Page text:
where lmax and lmin are the maximum and minimum loaded lengths of the strip. Strictly speaking, averaging the moments as described violates the principles on which the method is based, and this device should only be used where the factor of safety will not be seriously impaired. If the width of the strip over which the moments are to be averaged is large, it is better to sub-divide it and calculate the average moment for each separate part. An alternative arrangement that avoids the need to average the moments across the strips is shown in diagram (ii). This has disadvantages in that six different types of strip (and thus six different reinforcement layouts) must be considered, and that, in strip 6, no moment theoretically occurs. Such a strip must, nevertheless, contain distribution reinforcement.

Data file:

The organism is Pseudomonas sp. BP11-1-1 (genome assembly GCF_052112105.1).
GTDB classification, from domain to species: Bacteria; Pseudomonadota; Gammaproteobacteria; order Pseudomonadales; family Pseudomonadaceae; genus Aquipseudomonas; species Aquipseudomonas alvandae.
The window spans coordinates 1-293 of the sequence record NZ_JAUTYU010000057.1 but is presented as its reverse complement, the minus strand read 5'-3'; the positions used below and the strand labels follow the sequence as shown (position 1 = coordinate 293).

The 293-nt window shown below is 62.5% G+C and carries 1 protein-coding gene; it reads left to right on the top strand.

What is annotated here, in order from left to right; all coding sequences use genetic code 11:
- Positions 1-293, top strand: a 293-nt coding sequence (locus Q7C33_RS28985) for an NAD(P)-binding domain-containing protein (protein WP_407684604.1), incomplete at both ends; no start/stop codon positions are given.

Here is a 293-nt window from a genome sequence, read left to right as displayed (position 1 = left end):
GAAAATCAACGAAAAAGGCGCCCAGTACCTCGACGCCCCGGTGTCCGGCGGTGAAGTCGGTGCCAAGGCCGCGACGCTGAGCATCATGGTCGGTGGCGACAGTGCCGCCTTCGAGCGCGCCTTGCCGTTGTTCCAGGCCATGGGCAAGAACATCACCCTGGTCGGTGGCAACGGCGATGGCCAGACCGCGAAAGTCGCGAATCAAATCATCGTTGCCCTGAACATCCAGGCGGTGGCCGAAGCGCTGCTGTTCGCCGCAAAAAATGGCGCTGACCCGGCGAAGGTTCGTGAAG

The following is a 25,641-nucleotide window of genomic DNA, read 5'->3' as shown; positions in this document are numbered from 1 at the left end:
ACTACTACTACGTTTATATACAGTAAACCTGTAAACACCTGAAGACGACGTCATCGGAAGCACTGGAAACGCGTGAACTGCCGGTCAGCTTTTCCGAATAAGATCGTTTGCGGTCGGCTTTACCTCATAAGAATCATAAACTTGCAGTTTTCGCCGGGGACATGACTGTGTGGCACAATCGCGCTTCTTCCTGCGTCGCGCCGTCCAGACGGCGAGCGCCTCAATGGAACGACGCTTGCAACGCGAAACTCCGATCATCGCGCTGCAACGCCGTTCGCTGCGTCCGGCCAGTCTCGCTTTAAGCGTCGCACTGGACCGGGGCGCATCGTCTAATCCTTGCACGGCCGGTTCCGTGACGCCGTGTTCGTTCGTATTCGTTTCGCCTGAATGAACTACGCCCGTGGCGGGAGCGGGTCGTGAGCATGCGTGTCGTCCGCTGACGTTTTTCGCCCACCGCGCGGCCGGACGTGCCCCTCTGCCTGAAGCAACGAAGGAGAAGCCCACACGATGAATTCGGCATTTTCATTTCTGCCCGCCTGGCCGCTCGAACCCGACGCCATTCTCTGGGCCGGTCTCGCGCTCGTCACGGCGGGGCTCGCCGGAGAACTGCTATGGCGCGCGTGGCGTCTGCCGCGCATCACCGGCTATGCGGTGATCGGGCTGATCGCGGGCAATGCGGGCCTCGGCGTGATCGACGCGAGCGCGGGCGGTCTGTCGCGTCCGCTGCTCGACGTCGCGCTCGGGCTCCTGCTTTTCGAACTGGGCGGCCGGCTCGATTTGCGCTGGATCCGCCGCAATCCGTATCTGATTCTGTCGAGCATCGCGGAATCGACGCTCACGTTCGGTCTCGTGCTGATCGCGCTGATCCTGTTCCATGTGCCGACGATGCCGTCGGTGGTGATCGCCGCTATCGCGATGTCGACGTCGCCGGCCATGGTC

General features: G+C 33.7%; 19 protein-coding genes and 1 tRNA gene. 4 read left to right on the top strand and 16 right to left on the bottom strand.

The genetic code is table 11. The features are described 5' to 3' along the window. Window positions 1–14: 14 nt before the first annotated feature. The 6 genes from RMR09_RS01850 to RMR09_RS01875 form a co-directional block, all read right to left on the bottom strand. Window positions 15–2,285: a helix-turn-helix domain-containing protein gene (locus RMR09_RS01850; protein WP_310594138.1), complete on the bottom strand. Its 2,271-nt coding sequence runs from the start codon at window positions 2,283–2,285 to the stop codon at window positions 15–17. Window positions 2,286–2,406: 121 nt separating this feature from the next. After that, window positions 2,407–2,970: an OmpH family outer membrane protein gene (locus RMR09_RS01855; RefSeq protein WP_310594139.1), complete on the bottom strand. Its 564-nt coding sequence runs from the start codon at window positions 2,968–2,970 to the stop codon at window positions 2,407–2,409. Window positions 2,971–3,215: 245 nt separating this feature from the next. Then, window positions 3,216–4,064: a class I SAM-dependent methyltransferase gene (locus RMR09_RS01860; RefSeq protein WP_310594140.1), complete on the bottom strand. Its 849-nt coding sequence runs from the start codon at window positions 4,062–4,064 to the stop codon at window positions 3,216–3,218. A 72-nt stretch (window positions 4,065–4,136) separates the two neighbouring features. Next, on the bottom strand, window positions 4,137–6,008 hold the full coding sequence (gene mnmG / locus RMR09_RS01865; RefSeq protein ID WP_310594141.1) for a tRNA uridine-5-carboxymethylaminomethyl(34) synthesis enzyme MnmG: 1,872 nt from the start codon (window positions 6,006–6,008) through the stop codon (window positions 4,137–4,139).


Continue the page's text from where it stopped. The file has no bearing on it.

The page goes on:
So far, the load on any one separate area has been carried in one direction only. In diagram (iii), however, the loads on the corner areas are so divided that one-half is carried in each direction. Hillerborg (ref. 29) states that this very simple and practical approach never requires more than 10% additional reinforcement, when compared to the theoretically more exact but less practical solution shown in diagram (i), when ly/lx is between 1.1 and 4. An additional sophistication that can be introduced is, to apportion the load in each direction in the two-way spanning areas in such a way, that the resulting reinforcement across the shorter span corresponds to the minimum requirement for secondary reinforcement. Details of this and similar stratagems are given in ref. 29. Diagram (iv) illustrates yet another arrangement that may be considered. By dividing the corner areas into triangles and averaging the moments over these widths as described earlier, Hillerborg shows that the moments in the side strips can be reduced to two-thirds of the values given by the arrangement used in diagram (iii). 13.5.2 Loads on supporting beams A particular feature of the strip method is that the boundaries between the different loaded areas also deﬁne the manner in which the loads are transferred to the supporting beams. For example, in diagram (i) the beams in direction lx support triangular areas of slab giving maximum loads of nlx2/2ly at their centres. 13.6 BEAMS SUPPORTING RECTANGULAR PANELS The loads on beams supporting uniformly loaded rectangular slab panels are distributed approximately as a triangular load on the beams along the shorter edges lx, and a trapezoidal load on the beams along the longer edges ly, as shown in the diagrams on Table 2.52. For a beam supporting a single panel of slab that is either freely supported or subjected to the same degree of restraint along all four edges, where the beam span is equal to the length (or width) of the panel, the equivalent UDL per unit length on the beam for the calculation of bending moments only is as follows: Short-span beam: Long-span beam: